A big thanks to Julie Bechtel who helped to arrange the event.

UC Davis 2nd Annual Stem Cell Ethics Symposium: Save the Date Feb. 12

We here at UC Davis School of Medicine are gearing up for our 2nd annual Stem Cell Ethics Symposium (see flyer).stem cell ethics

As one of the organizers, I’m really excited about our lineup of speakers including Timothy Caulfield, Leigh Turner, Alison Sorkin, Mary Ann Chirba, and Richard Garr as well as others.

We will be focusing on “Right To Try” laws, FDA regulations, and stem cell tourism.

It should be a cutting edge, spirited meeting and discussion.

All are welcome.

Please RSVP to Julie Bechtel @ 916-734-6181 or julie.bechtel@ucdmc.ucdavis.edu.

Hope to see you there.

My response to ‘Our Bodies, Our Cells’ Harvard Law blog post on stem cell deregulation

Over at the Harvard Law “Bill of Health” blog, Mary Ann Chirba and Alice A. Nobel posted a piece a few days ago that has generated a lot of discussion about FDA regulation of stem cell interventions.

Their piece really has two parts.

In the first part they go through the US v. Regenerative Sciences Inc. (RSI) case providing helpful and insightful perspectives on the history of the case and their prediction as to the likely outcome on appeal. They feel that the FDA will prevail.

In the second half of the piece, Chirba and Nobel build an argument for weakening of FDA regulation of autologous adult stem cell therapies. While I agree with them on the need for changes at the FDA (in my upcoming book I go out on a limb and call for 5 specific reforms at the FDA related to stem cells), I believe they do not make a strong case and that the specific proposed changes that they have put forth would do more harm than good.

Here is my comment on their post:

The historical and legal perspectives in the first half of the article are spot on and helpful.

However, parts of the later portion where you argue for weakening of the regulation of propagated adult stem cell therapies greatly concern me and you have left out some very important elements that are key to understanding the ongoing debate over the appropriate level of regulatory oversight for stem cell therapies. For example, you pretty much gloss over the safety concerns related to these stem cell interventions.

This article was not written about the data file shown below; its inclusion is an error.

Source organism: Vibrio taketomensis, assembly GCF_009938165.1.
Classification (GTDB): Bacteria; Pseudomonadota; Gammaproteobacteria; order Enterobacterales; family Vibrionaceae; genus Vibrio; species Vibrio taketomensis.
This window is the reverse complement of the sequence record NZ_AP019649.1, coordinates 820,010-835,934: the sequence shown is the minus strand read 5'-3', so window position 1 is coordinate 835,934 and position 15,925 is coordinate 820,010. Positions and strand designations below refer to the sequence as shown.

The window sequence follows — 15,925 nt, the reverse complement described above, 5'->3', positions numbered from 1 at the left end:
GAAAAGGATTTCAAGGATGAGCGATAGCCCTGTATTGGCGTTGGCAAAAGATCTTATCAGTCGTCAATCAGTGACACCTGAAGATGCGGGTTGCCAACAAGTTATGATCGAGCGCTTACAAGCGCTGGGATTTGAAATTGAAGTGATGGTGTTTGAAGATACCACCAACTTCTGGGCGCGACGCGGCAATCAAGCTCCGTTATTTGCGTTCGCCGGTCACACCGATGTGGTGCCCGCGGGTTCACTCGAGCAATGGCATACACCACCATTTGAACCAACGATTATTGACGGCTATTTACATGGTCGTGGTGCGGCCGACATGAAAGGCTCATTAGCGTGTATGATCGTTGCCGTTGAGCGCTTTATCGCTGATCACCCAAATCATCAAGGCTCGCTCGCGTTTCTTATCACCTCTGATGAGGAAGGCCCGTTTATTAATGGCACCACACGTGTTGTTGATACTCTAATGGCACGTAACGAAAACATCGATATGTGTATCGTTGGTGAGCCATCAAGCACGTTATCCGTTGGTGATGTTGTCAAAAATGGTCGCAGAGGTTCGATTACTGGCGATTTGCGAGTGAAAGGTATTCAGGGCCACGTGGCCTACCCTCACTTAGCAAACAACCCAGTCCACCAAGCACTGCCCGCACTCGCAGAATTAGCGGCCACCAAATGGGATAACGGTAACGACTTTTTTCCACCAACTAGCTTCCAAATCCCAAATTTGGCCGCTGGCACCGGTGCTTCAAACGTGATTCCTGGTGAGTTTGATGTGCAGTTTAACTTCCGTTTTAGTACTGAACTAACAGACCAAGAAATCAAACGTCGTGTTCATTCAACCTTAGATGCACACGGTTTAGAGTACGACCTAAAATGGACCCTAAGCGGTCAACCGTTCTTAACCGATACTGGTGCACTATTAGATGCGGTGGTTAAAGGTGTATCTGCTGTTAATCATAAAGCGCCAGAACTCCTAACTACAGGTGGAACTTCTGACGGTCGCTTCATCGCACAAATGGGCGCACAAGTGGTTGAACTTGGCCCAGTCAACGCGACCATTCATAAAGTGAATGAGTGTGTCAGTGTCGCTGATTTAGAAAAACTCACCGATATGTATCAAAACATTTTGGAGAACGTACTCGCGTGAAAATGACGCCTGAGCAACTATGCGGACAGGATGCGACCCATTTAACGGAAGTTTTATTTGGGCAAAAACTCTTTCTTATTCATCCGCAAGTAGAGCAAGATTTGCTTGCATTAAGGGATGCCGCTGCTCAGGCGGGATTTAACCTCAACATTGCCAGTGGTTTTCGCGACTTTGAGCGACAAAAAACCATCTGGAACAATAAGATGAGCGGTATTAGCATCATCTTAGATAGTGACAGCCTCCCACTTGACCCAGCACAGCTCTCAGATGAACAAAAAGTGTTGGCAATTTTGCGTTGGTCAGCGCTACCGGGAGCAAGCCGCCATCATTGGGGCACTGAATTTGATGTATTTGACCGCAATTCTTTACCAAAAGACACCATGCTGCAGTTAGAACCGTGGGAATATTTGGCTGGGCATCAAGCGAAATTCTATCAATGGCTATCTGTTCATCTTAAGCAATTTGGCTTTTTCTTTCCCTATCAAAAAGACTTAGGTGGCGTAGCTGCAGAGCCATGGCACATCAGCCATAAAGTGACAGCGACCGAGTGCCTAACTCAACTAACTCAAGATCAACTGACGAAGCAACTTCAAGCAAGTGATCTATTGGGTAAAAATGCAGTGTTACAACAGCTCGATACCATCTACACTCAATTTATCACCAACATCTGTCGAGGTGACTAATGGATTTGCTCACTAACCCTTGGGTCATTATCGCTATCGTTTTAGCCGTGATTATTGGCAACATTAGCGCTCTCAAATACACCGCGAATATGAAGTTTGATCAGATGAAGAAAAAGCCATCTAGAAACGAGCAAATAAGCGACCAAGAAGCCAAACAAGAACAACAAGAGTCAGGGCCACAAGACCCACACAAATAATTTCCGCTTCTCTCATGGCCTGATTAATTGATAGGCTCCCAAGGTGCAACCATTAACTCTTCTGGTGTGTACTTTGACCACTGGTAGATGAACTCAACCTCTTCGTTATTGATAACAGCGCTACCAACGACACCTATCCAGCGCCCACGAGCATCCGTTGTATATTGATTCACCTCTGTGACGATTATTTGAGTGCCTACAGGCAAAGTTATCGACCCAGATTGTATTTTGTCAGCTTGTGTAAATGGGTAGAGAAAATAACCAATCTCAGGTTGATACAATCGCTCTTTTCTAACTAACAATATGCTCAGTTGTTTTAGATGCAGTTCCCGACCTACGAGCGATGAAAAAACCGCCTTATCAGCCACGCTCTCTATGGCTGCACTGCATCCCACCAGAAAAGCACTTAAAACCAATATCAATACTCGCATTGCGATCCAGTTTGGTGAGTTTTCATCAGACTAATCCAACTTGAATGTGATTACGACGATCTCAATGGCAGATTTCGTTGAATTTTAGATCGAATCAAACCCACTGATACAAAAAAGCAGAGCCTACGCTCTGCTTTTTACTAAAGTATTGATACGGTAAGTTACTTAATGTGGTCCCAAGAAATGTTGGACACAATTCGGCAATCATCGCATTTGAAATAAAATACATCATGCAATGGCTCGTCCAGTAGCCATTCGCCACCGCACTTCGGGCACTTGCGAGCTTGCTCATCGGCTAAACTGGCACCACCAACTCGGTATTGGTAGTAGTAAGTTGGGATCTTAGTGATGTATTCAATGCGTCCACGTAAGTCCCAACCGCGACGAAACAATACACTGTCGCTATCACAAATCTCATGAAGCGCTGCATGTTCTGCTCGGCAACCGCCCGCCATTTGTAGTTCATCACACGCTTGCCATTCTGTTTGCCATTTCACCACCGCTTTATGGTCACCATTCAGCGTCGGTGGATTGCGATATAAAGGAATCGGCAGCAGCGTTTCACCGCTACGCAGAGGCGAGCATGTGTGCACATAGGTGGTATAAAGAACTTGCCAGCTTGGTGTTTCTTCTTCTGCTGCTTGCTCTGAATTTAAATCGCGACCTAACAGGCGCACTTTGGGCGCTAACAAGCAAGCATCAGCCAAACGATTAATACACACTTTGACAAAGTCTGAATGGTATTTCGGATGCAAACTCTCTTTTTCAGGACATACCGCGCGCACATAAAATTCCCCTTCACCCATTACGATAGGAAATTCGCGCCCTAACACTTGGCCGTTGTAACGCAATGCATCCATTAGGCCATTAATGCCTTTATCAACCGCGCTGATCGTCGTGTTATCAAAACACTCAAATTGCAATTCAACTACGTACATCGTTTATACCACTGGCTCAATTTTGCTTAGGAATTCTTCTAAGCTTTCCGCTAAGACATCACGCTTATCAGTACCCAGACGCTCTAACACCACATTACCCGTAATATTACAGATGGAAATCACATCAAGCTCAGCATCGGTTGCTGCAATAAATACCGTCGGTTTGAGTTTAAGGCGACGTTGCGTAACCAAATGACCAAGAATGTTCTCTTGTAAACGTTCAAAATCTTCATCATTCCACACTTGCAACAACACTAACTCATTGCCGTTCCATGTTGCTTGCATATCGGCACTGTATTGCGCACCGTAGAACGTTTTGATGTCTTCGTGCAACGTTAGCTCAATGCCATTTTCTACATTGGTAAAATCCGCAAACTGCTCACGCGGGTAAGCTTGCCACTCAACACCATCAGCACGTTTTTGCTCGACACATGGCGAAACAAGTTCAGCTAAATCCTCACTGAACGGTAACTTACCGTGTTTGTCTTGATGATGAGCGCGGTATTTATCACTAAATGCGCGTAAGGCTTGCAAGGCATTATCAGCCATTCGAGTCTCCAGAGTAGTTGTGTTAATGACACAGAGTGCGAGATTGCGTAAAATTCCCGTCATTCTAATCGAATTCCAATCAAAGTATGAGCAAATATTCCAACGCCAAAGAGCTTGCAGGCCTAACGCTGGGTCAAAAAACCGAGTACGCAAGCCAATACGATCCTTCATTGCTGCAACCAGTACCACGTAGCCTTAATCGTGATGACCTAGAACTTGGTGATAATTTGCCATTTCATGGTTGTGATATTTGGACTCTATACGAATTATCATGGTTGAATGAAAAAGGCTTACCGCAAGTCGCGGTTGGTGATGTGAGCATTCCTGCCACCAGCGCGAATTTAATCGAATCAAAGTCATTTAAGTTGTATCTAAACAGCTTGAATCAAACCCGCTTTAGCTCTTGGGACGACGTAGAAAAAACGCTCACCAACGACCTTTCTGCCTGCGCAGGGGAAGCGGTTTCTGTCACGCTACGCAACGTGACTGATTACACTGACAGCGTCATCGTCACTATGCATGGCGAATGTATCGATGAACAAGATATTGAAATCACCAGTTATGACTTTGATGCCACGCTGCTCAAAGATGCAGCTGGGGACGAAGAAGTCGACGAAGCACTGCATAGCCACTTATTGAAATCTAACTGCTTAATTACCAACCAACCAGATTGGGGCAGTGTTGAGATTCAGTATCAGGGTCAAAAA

It seems to me that changes are definitely needed at the FDA in some respects related to stem cells such as expanded compassionate use of stem cells for patients with fatal diseases and a push for more openness. So we agree on a need for change at the FDA on stem cells. But the weakening of regulatory standards for propagated adult stem cell interventions would greatly increase patient risk. Further, as the numerous outstanding adult stem cell biotechs such as Athersys and Mesoblast have shown, in the stem cell field a company can have its innovation and be compliant too.

Your statement, “Conditioning the extent of regulation on the degree of manipulation may make sense on paper but is vague and confusing in practice, especially in the dynamic field of cellular therapies” is very puzzling.

In fact, the degree of manipulation is operationally (not just on paper) extremely important from a patient safety perspective and it makes perfect common sense that stem cells manipulated in different ways and to different degrees should be subject to different regulations. I do not see what’s vague or confusing about that at all.

On the other hand, your argument that smaller companies producing stem cell drugs should not be subject to the same regulations as larger companies is a dangerous one. Since when is the law variable depending on the size of the entity that should be following that law? Just as small and large drug manufacturers of pill (chemical) drugs have to follow the same rules to provide data on safety and efficacy, smaller companies selling stem cell drug interventions should have to follow the same rules and laws as big companies. To do otherwise would put patients at great risk. Don’t underestimate the number of patients collectively that stem cell clinics are treating and putting at risk these days: the numbers are in the many thousands and growing.

Paul Knoepfler

UC Davis